The proportion of Limited Partners that make ‘direct’ investments (investments into private companies without the involvement of a private equity fund) has peaked, according to Coller Capital’s latest Global Private Equity Barometer.
Between 2006 and 2012, the share of LPs making direct investments almost doubled, but it has not changed materially since then, remaining at about a third of LPs. Co-investing, by contrast, has been increasingly popular, with the number of LP co-investors doubling over the last decade.
Another structural limit has become apparent in LP approaches to Chinese private equity. The proportion of investors committing to China-specific funds (as opposed to regional funds or funds-of-funds with exposure to China) now stands at around half of LPs. The Barometer shows that this proportion is unlikely to grow.
These limits are not because private equity has stopped growing as an asset class. On balance, large and small investors alike are planning either to maintain or increase the number of managers they invest with – and also to grow the volume of capital they commit to each manager’s fund. (Half of investors plan to increase their average size of commitment, compared with one in ten planning a reduced commitment size.)
“This Barometer paints an interesting picture of an industry whose size is continuing to grow, but whose shape is starting to become fixed,” says Jeremy Coller, CIO of Coller Capital. “We’re seeing a parting of the ways in the investor community. Limited Partners who have adopted specialised approaches to private equity – investing directly into private companies, for example – will probably increase the proportion of capital they put to work in those areas. Investors who have not already chosen such routes will not necessarily do so in the future.”
The Barometer reveals several interesting dynamics in European private equity.
Many European investors see buyouts in France and German-speaking countries as being more attractive now than in the last few years (43 per cent and 34 per cent of European LPs respectively) – whereas the UK buyout market is seen as having become less attractive by 44 per cent of European LPs.
LPs from all regions of the world are positive about the prospects for venture capital in Europe over the next five years. Fully three quarters of European and Asia-Pacific LPs see the European VC sector as attractive or very attractive, as do over half of North American investors.
Twice as many European as North American investors are focused on increasing their exposure to alternative assets: 59 per cent of European LPs plan to increase their target allocations to alternative assets in the next year, compared with 31 per cent of North American investors. (Hedge funds are the only area of alternative assets where both groups of investors are on balance planning to lower their target allocations.)
LPs overwhelmingly reject the use of quotas as a way to encourage more female participation in private equity. While three quarters of investors believe GPs should adopt aspirational targets both for the number of women they hire and the number of women on their investment committees, only a very small proportion would support quotas to achieve these things (one in twenty, and one in ten, LPs respectively).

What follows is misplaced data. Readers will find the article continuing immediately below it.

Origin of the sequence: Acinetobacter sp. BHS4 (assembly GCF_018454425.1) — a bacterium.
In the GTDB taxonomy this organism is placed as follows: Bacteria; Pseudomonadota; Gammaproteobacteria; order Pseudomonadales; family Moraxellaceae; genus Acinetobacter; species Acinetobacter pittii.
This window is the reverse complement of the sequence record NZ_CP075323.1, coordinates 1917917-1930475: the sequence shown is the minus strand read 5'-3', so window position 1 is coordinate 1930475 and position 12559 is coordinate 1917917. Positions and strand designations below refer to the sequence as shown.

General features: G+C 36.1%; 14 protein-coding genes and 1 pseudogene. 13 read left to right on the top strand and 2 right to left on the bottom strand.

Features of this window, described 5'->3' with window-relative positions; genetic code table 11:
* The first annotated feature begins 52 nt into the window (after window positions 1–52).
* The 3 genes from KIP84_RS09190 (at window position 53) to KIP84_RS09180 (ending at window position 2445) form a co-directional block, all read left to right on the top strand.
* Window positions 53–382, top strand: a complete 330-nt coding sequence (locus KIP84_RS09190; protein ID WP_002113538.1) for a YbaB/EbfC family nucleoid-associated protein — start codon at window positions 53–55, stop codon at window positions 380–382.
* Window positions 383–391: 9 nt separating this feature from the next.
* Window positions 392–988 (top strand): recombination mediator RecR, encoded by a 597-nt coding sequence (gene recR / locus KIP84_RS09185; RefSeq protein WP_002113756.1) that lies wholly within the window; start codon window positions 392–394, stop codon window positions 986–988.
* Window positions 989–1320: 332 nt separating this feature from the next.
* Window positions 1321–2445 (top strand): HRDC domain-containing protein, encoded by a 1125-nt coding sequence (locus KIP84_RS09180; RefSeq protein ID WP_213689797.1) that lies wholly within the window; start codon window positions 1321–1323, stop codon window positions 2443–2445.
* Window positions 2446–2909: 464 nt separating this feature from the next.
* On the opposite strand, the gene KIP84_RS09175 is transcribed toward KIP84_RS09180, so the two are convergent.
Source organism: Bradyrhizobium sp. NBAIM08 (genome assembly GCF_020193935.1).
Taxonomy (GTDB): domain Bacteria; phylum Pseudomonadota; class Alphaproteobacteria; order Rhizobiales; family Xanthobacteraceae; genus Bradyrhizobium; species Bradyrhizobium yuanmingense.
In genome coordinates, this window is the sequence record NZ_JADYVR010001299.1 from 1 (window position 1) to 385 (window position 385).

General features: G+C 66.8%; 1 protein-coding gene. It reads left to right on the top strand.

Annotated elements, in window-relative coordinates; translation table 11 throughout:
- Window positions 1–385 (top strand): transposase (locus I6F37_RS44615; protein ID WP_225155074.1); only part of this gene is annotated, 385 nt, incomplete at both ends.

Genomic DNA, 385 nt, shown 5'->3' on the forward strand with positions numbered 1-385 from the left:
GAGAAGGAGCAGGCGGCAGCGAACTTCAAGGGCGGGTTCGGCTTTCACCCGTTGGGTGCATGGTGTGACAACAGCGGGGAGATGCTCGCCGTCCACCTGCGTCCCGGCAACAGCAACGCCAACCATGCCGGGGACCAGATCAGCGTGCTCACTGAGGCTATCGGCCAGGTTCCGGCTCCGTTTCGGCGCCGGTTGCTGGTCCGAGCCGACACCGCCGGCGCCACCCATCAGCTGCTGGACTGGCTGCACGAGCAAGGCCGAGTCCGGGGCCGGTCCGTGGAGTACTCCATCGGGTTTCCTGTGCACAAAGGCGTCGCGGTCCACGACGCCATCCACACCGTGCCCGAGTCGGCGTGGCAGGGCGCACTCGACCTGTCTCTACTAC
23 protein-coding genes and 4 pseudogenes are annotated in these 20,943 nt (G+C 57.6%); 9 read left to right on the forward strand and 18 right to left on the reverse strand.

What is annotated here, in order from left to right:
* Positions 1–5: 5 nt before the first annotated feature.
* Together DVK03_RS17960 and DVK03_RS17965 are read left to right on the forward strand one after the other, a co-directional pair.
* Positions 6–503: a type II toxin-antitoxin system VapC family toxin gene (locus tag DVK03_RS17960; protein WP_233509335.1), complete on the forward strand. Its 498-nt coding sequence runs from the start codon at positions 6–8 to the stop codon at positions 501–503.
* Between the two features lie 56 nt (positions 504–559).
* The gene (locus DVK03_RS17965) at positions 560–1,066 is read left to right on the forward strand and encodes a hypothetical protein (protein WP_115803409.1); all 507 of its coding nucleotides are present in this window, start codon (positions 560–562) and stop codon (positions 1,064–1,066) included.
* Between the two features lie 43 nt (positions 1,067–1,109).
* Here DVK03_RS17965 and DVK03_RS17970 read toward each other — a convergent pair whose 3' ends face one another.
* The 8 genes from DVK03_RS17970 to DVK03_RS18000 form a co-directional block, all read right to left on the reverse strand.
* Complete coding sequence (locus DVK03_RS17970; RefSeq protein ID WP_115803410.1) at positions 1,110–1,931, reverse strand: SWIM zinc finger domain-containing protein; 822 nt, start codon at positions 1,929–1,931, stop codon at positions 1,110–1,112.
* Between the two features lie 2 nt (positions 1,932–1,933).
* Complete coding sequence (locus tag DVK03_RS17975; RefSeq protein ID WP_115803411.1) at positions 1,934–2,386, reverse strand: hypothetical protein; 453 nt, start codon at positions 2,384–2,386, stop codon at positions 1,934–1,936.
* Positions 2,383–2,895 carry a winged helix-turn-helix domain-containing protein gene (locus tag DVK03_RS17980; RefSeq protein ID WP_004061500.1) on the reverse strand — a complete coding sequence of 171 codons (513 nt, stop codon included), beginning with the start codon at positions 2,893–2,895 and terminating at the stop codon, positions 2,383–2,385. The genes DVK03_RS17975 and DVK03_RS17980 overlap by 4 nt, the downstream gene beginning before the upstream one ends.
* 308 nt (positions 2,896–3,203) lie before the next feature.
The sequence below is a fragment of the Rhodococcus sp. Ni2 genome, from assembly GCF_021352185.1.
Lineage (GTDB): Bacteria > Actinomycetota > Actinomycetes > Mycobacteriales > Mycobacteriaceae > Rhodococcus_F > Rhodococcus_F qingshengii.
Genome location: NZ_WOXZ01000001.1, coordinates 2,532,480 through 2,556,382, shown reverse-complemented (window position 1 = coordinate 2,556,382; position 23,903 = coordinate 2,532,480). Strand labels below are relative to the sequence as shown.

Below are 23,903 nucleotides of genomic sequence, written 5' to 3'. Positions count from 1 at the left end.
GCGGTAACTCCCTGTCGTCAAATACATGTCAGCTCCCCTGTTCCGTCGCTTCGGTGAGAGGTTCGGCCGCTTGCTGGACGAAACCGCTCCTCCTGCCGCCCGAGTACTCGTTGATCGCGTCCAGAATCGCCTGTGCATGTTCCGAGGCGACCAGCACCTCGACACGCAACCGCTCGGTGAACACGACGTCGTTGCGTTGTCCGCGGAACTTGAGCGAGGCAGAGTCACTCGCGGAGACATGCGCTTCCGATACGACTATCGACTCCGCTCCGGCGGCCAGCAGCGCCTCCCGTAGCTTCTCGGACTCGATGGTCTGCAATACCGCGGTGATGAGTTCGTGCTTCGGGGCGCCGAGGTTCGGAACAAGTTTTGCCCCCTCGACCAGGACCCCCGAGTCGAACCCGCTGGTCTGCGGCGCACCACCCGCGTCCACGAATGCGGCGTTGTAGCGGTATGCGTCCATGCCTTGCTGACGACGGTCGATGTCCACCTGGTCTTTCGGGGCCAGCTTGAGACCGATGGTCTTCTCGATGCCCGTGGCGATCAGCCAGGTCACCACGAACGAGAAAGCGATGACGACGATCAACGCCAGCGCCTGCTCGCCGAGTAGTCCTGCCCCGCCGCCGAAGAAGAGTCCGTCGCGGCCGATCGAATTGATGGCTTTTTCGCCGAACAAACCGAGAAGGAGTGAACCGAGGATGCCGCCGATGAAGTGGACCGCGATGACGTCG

Investors believe GPs’ recruitment and promotion practices partially explain why there are more senior women at LPs than at GPs – but they think the biggest reason (cited by over half of investors) is a better work-life balance at LP institutions.
Nonetheless, investors acknowledge a clear direction of travel for the industry – with almost three quarters of LPs expecting the ratio of women to men at GP firms to improve over the next three years, and over half of LPs expecting to see a higher ratio of women to men at LP institutions.
Investing in marijuana remains a contentious issue for LPs. Four out of five private equity investors would be uncomfortable with their GPs investing in a business focused on the recreational use of marijuana, but a small majority (57 per cent) would support investments in businesses focused on medicinal uses of the drug. (Perhaps unsurprisingly, North American LPs were most tolerant of businesses focused on recreational uses – with 30 per cent expressing their support.)
Four out of five LPs now have some kind of private equity exposure to China – through global funds, pan-Asian funds, or China-specific funds. Western LPs are also gradually gaining confidence in Chinese GPs: over two fifths of North American LPs, and one fifth of European LPs, would be more likely to select a domestic GP for their Chinese exposure now than they were three years ago.
Investors continue to expect attractive returns from their private equity portfolios in the medium term. According to the Barometer, four-fifths of LPs expect net annual returns of more than 11 per cent across their private equity portfolios over the next 3 to 5 years.
LPs are slightly more cautious about the longer term: one third expect private equity returns to stay at more or less their current level; three fifths think they will decrease over the long term with as the market matures – while an optimistic 7 per cent of LPs believe returns will increase as the world moves into a new economic or market cycle.